My (naïve and overly-optimistic) response, “Sure, what hour do you need filled the most?”

“2am Friday morning.”

“OK…”

I could tell all sorts of stories about my 2am hour. There were the times I got pulled over by the police. (When they asked where I was going, I said “Church, to pray for an hour, you can come too if you want.” Fun fact: I found something you can say that does surprise a police officer!) There were the times I almost didn’t wake up in time. There were the times I sat down and promptly “rested my eyes”… for 45 minutes.

But despite the occasional hiccup or craziness, most of my Friday mornings passed without anything unusual happening. A few weeks into my 2am commitment, I had a good routine for Thursday nights so I wasn’t super tired during my adoration hour, and I began to truly enjoy the time with God. There is simply something different about the world at 2am. You can guess the obvious things: no traffic, not a lot of noise, it’s dark. But describing those mornings in that way never felt right. I never felt that such descriptions did that adoration hour justice. The world “silence” came close to describing the experience, but even that didn’t seem sufficient. I never could find the word to describe that hour on Friday mornings.

It wasn’t until six months into seminary that I stumbled across a word to describe what I felt those mornings in the adoration chapel. I began to read the book Meditations before Mass by Romano Guardini. He begins his book by meditating on stillness, writing:

When Holy Mass is properly celebrated there are moments in which the voices of both priest and faithful become silent. The priest continues to officiate as the rubrics indicate, speaking very softly or refraining from vocal prayer; the congregation follows in watchful, prayerful participation. What do these intervals of quiet signify? What must we do with them? What does stillness really imply?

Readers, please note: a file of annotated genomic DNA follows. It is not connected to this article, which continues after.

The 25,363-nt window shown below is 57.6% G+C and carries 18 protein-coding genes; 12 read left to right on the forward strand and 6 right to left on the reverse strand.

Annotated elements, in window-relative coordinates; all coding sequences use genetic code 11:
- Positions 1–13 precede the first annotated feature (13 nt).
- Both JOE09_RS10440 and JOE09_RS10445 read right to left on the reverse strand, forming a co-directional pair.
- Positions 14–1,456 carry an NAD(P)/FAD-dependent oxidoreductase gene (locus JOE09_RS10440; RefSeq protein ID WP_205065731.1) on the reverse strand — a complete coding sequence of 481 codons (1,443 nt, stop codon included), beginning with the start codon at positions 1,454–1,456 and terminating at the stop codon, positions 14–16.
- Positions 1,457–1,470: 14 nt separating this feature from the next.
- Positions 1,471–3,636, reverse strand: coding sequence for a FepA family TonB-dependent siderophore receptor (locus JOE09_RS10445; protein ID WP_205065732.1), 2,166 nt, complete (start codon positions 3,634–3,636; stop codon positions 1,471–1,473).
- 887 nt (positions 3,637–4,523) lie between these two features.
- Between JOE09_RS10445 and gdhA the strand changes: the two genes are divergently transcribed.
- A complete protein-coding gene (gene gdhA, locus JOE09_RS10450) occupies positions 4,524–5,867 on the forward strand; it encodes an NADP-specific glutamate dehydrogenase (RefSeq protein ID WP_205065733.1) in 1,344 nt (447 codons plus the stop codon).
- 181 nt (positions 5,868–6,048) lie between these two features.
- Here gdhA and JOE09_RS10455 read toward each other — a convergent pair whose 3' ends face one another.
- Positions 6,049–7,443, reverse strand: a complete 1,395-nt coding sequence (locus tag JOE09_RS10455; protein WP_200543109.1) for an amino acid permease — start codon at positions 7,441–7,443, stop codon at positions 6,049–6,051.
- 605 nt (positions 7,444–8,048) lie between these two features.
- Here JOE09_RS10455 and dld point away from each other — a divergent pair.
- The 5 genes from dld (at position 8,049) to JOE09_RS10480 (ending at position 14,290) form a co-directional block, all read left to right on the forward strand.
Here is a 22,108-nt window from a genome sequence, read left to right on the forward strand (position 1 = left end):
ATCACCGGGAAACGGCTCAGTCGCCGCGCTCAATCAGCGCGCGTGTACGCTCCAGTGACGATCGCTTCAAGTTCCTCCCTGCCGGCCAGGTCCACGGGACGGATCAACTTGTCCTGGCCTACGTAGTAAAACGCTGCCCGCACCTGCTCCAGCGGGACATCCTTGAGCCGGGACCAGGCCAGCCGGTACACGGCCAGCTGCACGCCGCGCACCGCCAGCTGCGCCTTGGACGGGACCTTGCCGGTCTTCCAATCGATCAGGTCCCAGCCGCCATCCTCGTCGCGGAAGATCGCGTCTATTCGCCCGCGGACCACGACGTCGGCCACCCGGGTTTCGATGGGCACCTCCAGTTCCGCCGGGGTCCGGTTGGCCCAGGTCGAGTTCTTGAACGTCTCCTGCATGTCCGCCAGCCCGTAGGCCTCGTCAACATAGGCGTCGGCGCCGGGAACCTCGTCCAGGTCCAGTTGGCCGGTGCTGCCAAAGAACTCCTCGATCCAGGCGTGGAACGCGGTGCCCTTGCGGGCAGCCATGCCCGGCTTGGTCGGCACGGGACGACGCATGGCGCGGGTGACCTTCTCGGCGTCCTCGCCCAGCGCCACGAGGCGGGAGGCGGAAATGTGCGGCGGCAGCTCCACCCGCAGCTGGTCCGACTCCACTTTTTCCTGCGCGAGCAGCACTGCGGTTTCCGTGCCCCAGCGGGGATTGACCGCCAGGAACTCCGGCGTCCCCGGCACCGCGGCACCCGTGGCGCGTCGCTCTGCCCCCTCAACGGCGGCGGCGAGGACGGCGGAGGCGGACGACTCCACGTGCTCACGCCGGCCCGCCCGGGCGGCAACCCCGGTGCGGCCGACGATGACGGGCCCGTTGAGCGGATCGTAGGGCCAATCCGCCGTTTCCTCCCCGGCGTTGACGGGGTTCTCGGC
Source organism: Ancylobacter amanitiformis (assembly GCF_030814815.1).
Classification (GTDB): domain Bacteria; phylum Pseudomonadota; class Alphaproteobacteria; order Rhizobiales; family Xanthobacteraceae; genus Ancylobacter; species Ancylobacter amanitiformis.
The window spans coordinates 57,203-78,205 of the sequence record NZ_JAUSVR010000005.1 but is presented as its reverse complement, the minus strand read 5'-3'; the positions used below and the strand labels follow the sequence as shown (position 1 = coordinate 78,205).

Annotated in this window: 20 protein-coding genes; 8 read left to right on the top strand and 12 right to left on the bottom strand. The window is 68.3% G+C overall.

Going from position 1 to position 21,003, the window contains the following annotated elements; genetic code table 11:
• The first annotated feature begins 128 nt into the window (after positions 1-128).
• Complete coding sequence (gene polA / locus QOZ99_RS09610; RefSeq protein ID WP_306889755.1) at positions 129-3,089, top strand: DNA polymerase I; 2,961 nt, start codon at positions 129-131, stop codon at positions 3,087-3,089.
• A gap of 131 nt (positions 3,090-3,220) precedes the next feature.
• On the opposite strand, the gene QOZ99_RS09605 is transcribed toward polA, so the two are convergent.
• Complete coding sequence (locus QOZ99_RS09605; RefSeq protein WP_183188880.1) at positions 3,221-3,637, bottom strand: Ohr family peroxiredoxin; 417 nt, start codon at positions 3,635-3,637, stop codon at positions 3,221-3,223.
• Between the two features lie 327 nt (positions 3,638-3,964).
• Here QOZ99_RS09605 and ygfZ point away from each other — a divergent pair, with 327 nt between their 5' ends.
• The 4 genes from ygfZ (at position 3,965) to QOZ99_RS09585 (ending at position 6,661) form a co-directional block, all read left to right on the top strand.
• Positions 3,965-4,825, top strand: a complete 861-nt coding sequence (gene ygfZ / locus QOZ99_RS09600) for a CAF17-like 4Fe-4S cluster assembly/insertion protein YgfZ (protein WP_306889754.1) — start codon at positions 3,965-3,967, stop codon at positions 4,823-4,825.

Later, he writes:

It implies above all that speech end and silence prevail […] People are often heard to say: “But I can’t help coughing” or “I can’t kneel quietly”; yet once stirred by a concert or lecture they forget all about coughing and fidgeting. […] Stillness is the tranquility of the inner life, the quiet at the depth of its hidden stream. It is a collected, total presence, a being all there, receptive, alert, ready. There is nothing inert of oppressive about it.

This meditation moved my heart and gave me the word I had been seeking for years. Stillness is the word for the world at 2am from the perspective of the Adoration Chapel. There is nothing going on. The noises are gone. You can finally focus on the one person that matters: Jesus Christ in the Eucharist.

I have not yet mastered stillness in Adoration or while at Mass, but the pursuit of stillness allows for a tranquility of heart that has been vital to my life. I know where to go when I’m in trouble, need help, am anxious, whatever. More accurately, I know to whom I must go. No matter where I am, whether I’m saying Mass with a lot of exuberant children, standing in the middle of an airport where everyone is on edge because the flight is late, waiting at the bedside of someone who will soon be going to their eternal reward, I can always go back to those moments of stillness and remember who is there to save all of us and who I am meant to bring into the situation. I am meant to join Christ in making his love incarnate. (This is one of the reasons I love Christmas so much: despite the excitement of the season, I feel a great stillness when I am at Christmas Mass celebrating the birth of Jesus Christ.)